You're about to get a new credit card ... and it's an epic failure

5 stunning stats about credit cards
5 stunning stats about credit cards

A huge, $33 billion upgrade is coming to the American credit card system this year. But it looks like a dud.

Today's magnetic stripe cards will be replaced by fraud-proof smart cards with computer chips. You'll dip them into new card reading machines (no more swiping).

But there's a bumpy road ahead -- for everybody.

Banks are spending $8 billion or more to issue new cards, but they're falling behind. Merchants don't want to spend the $25 billion-plus it will cost to upgrade to new machines. And in the end, consumers won't be much better off anyway.

Where's my new card? Chip cards are supposed to be here already, but banks are falling way behind.

Only 23% of debit and credit cards will be replaced by the end of 2015, according to Javelin Strategy & Research estimates.

JPMorgan Chase (JPM) says it's ahead of the curve. So far, it has replaced 34% of its 50 million cards. It plans to reach 90% by the end of the year.

But that seems to be an outlier. Bank of America (BAC) expects only that "the majority" of cards will be chip-enabled this year. And several of the nation's top banks told CNNMoney they plan to replace cards upon expiration.

That means many cards won't be upgraded until 2016 or 2017.

If I get a new card, when and where can I use it? It's not totally clear yet.

All U.S. stores are required to have new machines by October to avoid fraud costs. There's incentive for shop-owners: card companies will start holding shops liable for credit card fraud if they don't upgrade their card readers. (Today, if a fraudster uses a stolen credit card at a store, the bank usually pays for the fraud).

But some store owners don't even think it's worth the expense. Each new machine costs about $250, and installation might cost twice that. American Express (AXP) is offering each small business $100 towards the upgrade, but that only goes so far.

A tiny shop might spend $2,000. A medium-sized shop could easily lay down $25,000 to upgrade. That's the cost of nearly two full-time employees working minimum wage -- a killer for a small business.

The cost is monumental at big retailers. Target is spending $100 million to swap out machines and issue its own chip-based cards.

So it's unknown how many retailers will comply with the new rules. The National Retail Federation says its merchants are spending a lot of money essentially to reduce the cost of fraud for banks.

Is the new credit card system safer? Not really.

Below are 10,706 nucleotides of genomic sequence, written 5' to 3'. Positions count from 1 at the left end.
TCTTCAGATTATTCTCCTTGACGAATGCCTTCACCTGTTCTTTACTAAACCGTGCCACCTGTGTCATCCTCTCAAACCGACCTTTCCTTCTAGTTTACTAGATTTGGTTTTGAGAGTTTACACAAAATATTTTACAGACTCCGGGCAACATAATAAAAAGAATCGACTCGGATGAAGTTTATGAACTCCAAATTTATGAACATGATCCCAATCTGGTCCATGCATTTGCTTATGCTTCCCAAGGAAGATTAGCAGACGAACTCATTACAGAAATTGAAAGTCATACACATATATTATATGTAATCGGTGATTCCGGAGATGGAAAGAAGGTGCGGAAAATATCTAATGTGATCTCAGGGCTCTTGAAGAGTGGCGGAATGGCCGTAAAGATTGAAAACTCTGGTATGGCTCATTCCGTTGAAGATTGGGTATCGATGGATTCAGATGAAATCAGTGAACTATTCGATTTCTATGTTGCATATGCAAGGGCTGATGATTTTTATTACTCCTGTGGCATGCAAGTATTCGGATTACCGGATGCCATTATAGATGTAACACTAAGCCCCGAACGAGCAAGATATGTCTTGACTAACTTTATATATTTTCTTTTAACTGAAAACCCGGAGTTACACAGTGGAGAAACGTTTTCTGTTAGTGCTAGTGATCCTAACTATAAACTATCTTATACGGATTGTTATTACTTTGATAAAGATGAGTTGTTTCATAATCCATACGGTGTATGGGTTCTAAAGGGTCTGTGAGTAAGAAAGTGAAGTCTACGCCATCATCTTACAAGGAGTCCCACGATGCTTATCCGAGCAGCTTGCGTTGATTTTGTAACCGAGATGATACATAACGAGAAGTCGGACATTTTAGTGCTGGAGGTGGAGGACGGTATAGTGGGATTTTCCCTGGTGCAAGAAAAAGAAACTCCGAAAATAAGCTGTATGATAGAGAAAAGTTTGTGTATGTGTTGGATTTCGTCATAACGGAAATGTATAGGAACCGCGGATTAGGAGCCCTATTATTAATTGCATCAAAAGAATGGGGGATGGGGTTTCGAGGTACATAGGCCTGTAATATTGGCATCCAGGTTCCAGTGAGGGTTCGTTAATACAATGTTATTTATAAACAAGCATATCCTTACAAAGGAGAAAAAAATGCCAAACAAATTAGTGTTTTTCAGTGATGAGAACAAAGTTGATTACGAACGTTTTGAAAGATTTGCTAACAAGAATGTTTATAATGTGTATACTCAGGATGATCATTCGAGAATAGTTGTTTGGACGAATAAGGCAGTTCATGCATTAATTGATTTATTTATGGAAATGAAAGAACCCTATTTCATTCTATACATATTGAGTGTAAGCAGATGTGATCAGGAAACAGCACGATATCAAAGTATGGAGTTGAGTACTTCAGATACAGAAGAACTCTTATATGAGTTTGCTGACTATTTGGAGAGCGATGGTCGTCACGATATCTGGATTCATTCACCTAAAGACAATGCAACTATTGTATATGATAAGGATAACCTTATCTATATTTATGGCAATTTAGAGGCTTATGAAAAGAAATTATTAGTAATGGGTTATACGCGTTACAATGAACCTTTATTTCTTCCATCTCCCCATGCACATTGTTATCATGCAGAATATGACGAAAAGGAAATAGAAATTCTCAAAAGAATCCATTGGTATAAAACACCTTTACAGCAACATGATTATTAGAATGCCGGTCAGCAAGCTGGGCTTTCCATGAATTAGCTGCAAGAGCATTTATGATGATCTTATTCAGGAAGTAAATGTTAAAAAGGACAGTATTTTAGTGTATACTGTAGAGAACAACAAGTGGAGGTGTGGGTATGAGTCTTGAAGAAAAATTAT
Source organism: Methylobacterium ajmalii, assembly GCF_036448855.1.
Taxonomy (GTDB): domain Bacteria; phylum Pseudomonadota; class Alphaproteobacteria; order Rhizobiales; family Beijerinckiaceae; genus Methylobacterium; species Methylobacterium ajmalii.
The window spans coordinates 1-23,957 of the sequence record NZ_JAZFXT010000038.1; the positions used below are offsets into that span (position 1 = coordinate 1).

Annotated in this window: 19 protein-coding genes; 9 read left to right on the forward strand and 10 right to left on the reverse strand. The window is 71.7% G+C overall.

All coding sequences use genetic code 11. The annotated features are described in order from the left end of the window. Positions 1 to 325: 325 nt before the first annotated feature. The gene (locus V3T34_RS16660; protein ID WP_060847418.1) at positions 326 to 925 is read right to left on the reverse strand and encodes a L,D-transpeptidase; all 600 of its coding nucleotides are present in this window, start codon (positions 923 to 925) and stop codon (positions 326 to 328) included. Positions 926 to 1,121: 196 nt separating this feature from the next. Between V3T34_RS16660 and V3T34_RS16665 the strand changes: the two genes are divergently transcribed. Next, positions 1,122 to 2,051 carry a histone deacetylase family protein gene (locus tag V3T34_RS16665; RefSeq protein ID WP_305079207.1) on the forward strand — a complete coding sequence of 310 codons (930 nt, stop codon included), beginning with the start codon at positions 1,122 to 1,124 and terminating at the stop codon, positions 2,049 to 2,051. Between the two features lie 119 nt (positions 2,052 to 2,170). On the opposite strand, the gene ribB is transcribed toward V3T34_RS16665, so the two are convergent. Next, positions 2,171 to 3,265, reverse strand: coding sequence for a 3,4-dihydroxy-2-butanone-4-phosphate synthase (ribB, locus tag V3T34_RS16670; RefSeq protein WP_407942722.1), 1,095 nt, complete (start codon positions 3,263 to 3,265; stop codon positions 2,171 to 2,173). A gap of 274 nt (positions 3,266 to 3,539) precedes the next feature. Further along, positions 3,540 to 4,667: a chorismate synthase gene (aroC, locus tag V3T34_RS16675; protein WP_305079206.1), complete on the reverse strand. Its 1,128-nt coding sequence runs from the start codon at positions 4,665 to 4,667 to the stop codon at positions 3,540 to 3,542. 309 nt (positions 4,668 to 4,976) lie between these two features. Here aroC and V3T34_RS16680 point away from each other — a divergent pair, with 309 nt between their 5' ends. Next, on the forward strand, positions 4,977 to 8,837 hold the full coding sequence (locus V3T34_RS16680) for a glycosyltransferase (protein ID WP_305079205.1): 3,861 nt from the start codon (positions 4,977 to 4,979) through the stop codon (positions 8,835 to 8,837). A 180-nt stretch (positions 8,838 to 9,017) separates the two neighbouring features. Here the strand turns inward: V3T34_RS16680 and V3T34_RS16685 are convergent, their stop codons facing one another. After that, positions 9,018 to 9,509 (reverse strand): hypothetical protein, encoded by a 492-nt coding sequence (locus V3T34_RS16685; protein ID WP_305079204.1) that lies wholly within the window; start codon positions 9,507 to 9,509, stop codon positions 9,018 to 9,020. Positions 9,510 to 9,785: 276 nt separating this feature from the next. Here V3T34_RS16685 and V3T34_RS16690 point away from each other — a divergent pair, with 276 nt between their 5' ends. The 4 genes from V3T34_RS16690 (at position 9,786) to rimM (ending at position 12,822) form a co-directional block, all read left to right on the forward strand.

It'll be harder for thieves to create fake physical copies of your card, like they do today. But they can still just type in the stolen credit card number online.

Most disappointing about the new system is that instead of pairing each card with a unique PIN (like the rest of the world), Americans will keep using their signature at checkout. The United States is way behind everyone else on chip-and-PIN: Europe did this in 2005; Africa did it in 2006. A PIN is safer, because only you know the code.

That's why critics say chip-and-signature is a half measure. Anyone can sign for you. Stores never check their authenticity (because signatures are just for record keeping).

Cybercriminals can still break into a store's computer system, scrape the memory of payment terminals and steal credit card data. The massive hacks -- like those at Target, Home Depot, Albertson's -- will keep happening.

So why are we doing this again? Banks say this year's change is a big step forward in fraud prevention. Retailers think this is a ploy by banks to slam them with higher costs.

Shops pay larger fees whenever a customer signs for a transaction, and smaller fees when using a PIN (that's why small shops always want you to pay with your debit card). A chip-and-PIN system would make it all cheaper.

Most banks told CNNMoney they won't be ready for chip-and-PIN by October, because there wasn't enough time to make the necessary computer upgrades.

Hearing that made Mallory Duncan, the nation's top retail lobbyist in Washington, nearly blow his top.

"They made the deadlines!" he said. "Banks got PINs all over Europe, all over Canada. They'd rather have fraud-prone signature, because it potentially makes them more money than a secure PIN."

The best fraud-prevention solution is to step away from static card numbers (that can be stolen) and replace them with one-time-use "tokens" that change every time you shop, like Apple Pay and Samsung Pay.

Banks recognize this. So if this big upgrade to chip cards seems half-hearted, it's with reason: Banks want to kill your plastic card soon anyway.

"What we want to do is get rid of static numbers all together. Those are the things that make us vulnerable," said Doug Johnson of the American Bankers Association.

Flappy Bird... on a payment terminal?
Flappy Bird... on a payment terminal?

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